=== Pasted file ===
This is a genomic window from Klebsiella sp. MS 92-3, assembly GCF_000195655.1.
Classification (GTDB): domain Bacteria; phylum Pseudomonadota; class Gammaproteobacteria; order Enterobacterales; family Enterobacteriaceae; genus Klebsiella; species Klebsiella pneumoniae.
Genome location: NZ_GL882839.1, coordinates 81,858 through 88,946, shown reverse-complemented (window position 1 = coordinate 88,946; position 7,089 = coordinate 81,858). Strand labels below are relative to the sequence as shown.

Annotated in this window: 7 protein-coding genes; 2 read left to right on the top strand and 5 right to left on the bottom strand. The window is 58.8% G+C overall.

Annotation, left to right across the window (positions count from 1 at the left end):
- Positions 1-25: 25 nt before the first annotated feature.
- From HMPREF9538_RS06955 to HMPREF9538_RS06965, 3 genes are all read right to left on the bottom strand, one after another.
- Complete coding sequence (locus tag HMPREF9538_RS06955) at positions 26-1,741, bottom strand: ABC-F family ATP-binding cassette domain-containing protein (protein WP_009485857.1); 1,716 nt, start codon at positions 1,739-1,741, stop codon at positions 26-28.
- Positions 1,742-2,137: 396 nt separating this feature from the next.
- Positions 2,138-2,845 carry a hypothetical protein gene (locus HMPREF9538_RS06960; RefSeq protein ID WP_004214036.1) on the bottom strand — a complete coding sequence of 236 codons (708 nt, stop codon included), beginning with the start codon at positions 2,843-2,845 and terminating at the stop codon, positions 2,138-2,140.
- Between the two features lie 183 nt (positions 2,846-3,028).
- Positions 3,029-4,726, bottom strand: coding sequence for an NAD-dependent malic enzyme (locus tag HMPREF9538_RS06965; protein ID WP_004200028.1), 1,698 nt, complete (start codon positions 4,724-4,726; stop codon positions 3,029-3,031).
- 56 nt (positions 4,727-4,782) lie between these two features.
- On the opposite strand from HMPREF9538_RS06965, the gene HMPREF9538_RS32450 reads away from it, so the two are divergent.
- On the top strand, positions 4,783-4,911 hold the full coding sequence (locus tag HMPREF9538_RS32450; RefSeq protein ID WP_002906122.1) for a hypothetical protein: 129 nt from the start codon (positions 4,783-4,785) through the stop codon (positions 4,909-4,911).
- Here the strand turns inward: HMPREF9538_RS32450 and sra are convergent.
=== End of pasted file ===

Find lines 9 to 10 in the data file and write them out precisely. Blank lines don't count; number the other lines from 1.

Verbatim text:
- Positions 1,742-2,137: 396 nt separating this feature from the next.
- Positions 2,138-2,845 carry a hypothetical protein gene (locus HMPREF9538_RS06960; RefSeq protein ID WP_004214036.1) on the bottom strand — a complete coding sequence of 236 codons (708 nt, stop codon included), beginning with the start codon at positions 2,843-2,845 and terminating at the stop codon, positions 2,138-2,140.